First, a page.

For decades, East London has been associated with poverty but these days you’d never know. Head to Brick Lane, the traditional city centre for immigrants in London. In the 1960s it was a bustling community of Bangladeshi. Today you’ll find the best curry in the city here, wit ha glass of free wine or free naan. At night, the streets fill with locals enjoying each others company, live music and food. If you ignore the clouds and sometimes drab English weather, you’d almost think you’re travelling to Dhaka.

  • Greenwich

Grab the Docklands Light Railway to head south east to Greenwich, a vibrant neighbourhood that should not be missed on every trip to London. Visit the Royal Naval Hospital and the Royal Observatory, admire the 19th c. architecture and take a picnic in a river side park. In the afternoon browse through one of the markets for unique souvenirs that don’t come in the shape of Double-Decker buses or sport the union jack.

  • Clapham and Barnes

You can reach any of these areas from Waterloo station or Victoria. Many of London’s young professionals have taken up residence here and you can really see that in the streets. From Clapham Junction station, walk to Northcote Road which has recently been named the best road in Britain where you’ll find a fine selection of pubs, bars and eateries. Among the usual London boutiques you’ll find a great collection of everything under the moon. Stop by the Battersea Arts Centre to see what’s on in the evening. Enjoy theatre, orchestral and film productions for a fraction of the price than at theatre houses in Central London. Wandsworth Common and Clapham Common are also great spots to spend an afternoon.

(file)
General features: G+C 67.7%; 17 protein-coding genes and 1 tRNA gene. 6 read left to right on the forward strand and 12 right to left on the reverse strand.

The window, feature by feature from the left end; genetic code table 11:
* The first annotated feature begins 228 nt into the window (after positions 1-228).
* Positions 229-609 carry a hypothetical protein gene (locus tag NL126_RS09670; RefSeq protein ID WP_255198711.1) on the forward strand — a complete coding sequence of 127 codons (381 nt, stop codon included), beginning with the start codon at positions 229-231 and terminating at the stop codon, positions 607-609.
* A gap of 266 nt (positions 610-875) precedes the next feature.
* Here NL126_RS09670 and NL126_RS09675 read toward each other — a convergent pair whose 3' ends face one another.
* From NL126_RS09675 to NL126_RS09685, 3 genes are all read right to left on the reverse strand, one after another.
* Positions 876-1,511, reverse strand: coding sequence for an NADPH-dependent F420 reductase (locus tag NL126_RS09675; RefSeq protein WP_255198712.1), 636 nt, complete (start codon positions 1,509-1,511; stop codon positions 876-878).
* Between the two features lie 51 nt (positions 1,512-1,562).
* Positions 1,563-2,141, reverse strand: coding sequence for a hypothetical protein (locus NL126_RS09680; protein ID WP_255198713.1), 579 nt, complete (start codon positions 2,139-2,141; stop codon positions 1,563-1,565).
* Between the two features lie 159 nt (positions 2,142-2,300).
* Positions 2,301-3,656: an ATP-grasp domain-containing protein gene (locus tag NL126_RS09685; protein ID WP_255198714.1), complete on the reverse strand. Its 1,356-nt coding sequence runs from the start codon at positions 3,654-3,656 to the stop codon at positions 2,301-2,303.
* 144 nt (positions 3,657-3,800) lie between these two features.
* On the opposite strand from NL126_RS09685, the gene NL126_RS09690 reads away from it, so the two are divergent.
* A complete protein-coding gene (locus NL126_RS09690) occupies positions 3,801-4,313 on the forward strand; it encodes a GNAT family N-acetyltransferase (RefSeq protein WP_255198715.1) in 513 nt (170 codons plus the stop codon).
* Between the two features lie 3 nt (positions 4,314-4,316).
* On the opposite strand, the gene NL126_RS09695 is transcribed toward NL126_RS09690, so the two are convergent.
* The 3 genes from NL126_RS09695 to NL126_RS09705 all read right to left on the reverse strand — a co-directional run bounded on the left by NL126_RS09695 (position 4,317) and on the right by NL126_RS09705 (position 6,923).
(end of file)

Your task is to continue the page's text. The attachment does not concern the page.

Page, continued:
• Putney

Riverside, Putney is up and coming as a great place to live and go out. The walk along the river is very nice. If you walk long enough you’ll come to Barnes and Castlenau where Sir Richard Branson of Virgin lives. This area is posh and although it doesn’t reflect any real side of London, it is London nevertheless.

London four tourists is a different city than for locals. If you want current information on what’s going on in London, check out lecool for London, an on-line events magazine which is published weekly.